On 15 January 1919 the ground near 529 Commercial Street in Boston, Massachusetts began to tremble. At the nearby Purity Distilling Company, a six-story-tall molasses tank grumbled like a massive stomach with indigestion. The tank’s monumental cache of molasses was awaiting transfer to a processing plant, where it would be used in the production of sweetener, drinking-liquor, and alcohol-based munitions. Moments after the first distressed groan, a sound reminiscent of machine-gun fire echoed in the streets as the tank’s rivets buckled in quick succession. The tank burst in a terrific explosion, throwing massive, ragged chunks of sheet-iron into the surrounding buildings. The Purity offices were flattened by the blast, and a nearby fire station was crushed by a flying section of iron.
Despite the force of the rupture, initial damage was limited to the tank’s adjacent buildings. The two-and-a-half million gallon column of molasses, however, caused a considerable catastrophe as it spread itself out into the North End neighborhood.
Bystanders were swept up in the smothering goo—tossed and rolled through the thick sludge. The migrating wave of brown syrup pushed buildings off their foundations and overturned wagons, carts, horses, and motorcars. It broke the girders of an elevated rail track, and tossed a train from its tracks. Within minutes several blocks of Boston’s streets were buried in struggling victims, rubble of ruined buildings, assorted wreckage, and 2-3 feet of sweet, tacky goo.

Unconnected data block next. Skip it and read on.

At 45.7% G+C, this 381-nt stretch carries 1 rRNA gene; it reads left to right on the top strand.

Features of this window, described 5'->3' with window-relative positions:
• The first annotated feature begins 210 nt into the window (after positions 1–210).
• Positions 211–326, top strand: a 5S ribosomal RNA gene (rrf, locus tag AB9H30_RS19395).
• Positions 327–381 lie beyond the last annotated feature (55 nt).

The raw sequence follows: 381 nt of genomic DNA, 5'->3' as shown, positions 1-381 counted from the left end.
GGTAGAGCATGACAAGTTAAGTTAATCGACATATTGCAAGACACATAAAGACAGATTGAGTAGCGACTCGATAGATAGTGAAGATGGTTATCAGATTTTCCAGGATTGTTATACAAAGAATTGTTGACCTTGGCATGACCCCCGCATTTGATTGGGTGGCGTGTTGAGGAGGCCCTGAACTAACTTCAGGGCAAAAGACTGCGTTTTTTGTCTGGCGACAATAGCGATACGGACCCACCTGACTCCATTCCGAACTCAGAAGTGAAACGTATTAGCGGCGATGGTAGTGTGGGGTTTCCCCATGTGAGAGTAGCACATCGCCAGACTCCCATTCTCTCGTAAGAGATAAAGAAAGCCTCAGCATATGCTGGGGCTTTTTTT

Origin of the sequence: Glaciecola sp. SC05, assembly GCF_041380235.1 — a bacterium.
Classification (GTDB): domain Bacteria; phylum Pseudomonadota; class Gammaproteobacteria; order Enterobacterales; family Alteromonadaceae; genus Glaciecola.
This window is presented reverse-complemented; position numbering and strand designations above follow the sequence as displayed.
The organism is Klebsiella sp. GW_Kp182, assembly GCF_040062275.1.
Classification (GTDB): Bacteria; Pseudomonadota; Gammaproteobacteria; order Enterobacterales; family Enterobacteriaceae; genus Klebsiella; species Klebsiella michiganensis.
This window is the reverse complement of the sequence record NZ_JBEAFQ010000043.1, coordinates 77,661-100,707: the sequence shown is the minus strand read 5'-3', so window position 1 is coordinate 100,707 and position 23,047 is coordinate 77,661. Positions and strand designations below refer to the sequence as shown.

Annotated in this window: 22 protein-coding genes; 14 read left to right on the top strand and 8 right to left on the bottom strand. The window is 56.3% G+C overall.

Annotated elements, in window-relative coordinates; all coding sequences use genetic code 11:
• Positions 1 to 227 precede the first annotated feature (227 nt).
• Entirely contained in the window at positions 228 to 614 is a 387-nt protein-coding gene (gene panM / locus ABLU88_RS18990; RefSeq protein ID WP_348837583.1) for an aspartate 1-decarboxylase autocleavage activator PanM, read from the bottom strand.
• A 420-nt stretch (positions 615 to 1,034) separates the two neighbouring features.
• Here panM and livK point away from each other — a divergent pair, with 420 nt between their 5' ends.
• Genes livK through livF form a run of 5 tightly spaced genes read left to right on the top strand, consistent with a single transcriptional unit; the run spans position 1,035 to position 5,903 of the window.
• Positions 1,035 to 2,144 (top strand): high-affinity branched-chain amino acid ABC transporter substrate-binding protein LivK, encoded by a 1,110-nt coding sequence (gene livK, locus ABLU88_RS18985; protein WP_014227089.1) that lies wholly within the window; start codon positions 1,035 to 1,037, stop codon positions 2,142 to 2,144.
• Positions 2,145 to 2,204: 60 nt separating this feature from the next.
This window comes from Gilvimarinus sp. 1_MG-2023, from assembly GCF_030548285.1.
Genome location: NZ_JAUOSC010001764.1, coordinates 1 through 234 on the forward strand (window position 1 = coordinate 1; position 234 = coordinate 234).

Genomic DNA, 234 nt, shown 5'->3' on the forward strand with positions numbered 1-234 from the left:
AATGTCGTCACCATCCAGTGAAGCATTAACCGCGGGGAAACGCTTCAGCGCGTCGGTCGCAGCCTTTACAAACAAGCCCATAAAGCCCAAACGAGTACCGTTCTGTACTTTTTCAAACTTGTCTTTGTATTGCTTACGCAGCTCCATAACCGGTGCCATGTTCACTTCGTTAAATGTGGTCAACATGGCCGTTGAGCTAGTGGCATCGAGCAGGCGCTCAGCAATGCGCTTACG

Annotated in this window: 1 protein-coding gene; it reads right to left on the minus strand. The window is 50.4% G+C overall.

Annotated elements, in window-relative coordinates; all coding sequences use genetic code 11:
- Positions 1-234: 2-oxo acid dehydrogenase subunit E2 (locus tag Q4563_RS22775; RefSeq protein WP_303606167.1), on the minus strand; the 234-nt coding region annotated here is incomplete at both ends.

Rescue efforts began immediately, but most who ventured in became mired in the mess and soon required rescuing themselves. Terrified survivors were seen running away from the chaotic scene covered from head to toe in dark brown molasses. The USS Nantucket was anchored at the Playground Pier a few block away, and Lieutenant Commander H. J. Copeland sent over a hundred of his able-bodied sailors to lend assistance. Police officers, military personnel, and Red Cross nurses slogged through the knee-deep syrup all night long, searching for sticky victims.
In all, twenty-one lives were lost in the disaster—mostly due to crushing and asphyxiation– and 150 injuries were reported. It is said that a lawyer for Purity arrived on the scene within hours and tried to pin the disaster on anarchist saboteurs, but despite this continued insistence, the company ultimately paid out about $1 million in settlements—equivalent to about $11 million today. The nearby harbor remained brown through the rest of the winter and spring, and it took over six months to clean the structures, automobiles, and cobblestone streets of the sticky mess. By coincidence, the 18th amendment of the US Constitution was ratified the day after the catastrophe, paving the way to the Prohibition.
The exact cause of the explosion was never determined definitively, but it is generally attributed to high pressure and a defects in the tank construction. According to some reports, the Purity Distilling Company had neglected to pressure-test the vessel prior to filling it for the first time; so upon its first load of molasses, the outside of the tank was striped with molasses leaks. Rather than paying for repairs, Purity opted to paint the tank brown. On that fateful day in 1919, pressure increases due to fermentation of the molasses and unseasonably warm temperatures put too much strain on these fractures, causing an energetic rupture.
Although its been almost a century since the flood, they say that on a hot day the streets in some parts of Boston still bleed molasses.